The unstated logic of both NATO and the Warsaw Pact was also the same. Indeed, it’s identical to that of similar alliances for thousands of years going back to the Delian League, founded in 478 B.C. and led by Athens. Providing protection is one key way for powerful countries to bind less powerful ones to them. The U.S. didn’t create NATO because we believed that we’d someday need Luxembourg’s military might to save us, nor did the Soviets come up with the Warsaw Pact because they felt that way about Albania. Rather, both superpowers knew that if they didn’t promise smaller countries protection, the smaller countries would feel compelled to protect themselves — which would lead to them wandering off on their own with their own foreign policies. That’s no way to run a sphere of influence.
NATO worked during the Cold War, both in the sense that there was no Soviet invasion and that the U.S. was able to corral Western Europe into following our instructions most of the time. A smattering of new countries joined during this period: Greece and Turkey in 1952, West Germany in 1955, and Spain in 1982.
Then came the dissolution of the Soviet Union, beginning in the late 1980s. If NATO’s champions were correct, it would have similarly been disbanded, its purported purpose now moot. But NATO’s more skeptical critics, who claimed that it was largely an aggressive instrument of U.S. power, have clearly been proven right by time.
As Mikhail Gorbachev attempted to peacefully dismantle the Soviet Union and the Warsaw Pact, he sought assurances from the U.S. that NATO would not expand into the areas the Soviets were vacating. James Baker, President George H.W. Bush’s secretary of state, told Gorbachev not once but three times that wouldn’t happen. “Not an inch of NATO’s present military jurisdiction will spread in an eastern direction,” Baker promised.
NATO’s goals have expanded along with its territory.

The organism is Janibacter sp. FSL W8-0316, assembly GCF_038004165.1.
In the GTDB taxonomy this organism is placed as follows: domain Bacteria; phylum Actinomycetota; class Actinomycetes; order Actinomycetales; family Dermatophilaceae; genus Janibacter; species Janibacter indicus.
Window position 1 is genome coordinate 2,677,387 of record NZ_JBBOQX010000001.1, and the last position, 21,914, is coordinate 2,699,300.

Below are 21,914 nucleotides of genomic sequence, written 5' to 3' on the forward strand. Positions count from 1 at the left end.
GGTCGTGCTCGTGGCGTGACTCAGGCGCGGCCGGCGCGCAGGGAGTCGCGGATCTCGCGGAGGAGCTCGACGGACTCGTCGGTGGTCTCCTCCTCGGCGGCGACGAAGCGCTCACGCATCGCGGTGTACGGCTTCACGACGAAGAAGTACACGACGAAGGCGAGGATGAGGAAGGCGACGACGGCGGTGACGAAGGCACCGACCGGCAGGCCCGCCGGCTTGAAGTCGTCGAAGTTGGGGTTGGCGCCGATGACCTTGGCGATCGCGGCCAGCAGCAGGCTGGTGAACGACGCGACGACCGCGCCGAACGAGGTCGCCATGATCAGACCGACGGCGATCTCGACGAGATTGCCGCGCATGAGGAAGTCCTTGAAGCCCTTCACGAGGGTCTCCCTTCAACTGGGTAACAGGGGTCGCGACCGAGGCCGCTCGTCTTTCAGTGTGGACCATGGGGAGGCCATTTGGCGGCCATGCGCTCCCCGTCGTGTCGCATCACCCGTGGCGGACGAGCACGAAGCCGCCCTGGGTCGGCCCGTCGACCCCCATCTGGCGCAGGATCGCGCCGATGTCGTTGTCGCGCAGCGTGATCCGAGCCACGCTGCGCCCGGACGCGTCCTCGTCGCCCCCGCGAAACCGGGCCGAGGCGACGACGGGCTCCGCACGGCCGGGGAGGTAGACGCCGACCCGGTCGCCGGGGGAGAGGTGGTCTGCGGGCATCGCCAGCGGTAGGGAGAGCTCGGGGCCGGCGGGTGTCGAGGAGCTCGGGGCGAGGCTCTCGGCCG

Instead, in 1999 NATO incorporated the Czech Republic, Poland, and Hungary, a big chunk of what had been the Warsaw Pact. Then in 2004 Bulgaria, Romania, and Slovakia, more of the Warsaw Pact, joined, along with Latvia and Lithuania, which had actually been part of the Soviet Union. Other Eastern European countries followed, bringing NATO’s current membership to 30.
NATO’s goals have expanded along with its territory. The U.S. has found it particularly useful as a way to create legitimacy for wars when the United Nations won’t authorize them, as with the bombing of Serbia in 1999 and Libya in 2011. In both cases, the American government pointed to NATO’s involvement as making the wars “multilateral” — that is, not unilateral acts by the U.S. — even though the U.S. provided the crucial firepower and neither war would have happened if America hadn’t wanted them to.
Russia has greeted these events with the same enthusiasm that the U.S. would if Mexico, Canada, and a newly independent Texas joined a Russian-led military alliance. Of particular concern to Russia is the possibility of Ukraine, another huge chunk of the former Soviet Union, becoming part of NATO.
NATO is also looking farther afield, to the entire planet. It just released “NATO 2030,” which describes an “an ambitious agenda to make sure NATO remains ready, strong and united for a new era of global competition. … NATO needs to adopt a more global approach to tackle global challenges to Atlantic security.” The head of NATO recently discussed this need with Lloyd Austin, the new U.S. secretary of defense.
Oddly, it turns out that the North Atlantic Treaty Organization’s “Atlantic security” now is largely about China, a country famously located on the Pacific. After Tuesday’s summit, NATO released its formal communiqué, which said, among other things, that “China’s stated ambitions and assertive behaviour present systemic challenges to the rules-based international order and to areas relevant to Alliance security.”
It now seems quite possible that NATO will accomplish in the near future what it did 70 years ago — that is, push countries outside it into their own alliance in what they perceive as necessary self-defense. Thus just as NATO helped create the Cold War then, it’s well on its way to creating a sequel now.
Ominously, there is essentially no discussion about this in the U.S. and Europe. As Biden said, the small number of elites who are involved in these discussions see NATO as “sacred.” Similarly, when advocating for the creation of NATO, then-British Foreign Secretary Ernest Bevin said it was necessary for “the salvation of the west.” As strange as it may seem for normal people, NATO is an institution of religious fervor for Western elites and therefore cannot be debated, any more than the Pope is open to debate about the Holy Trinity. And we all know how religions can lead to war.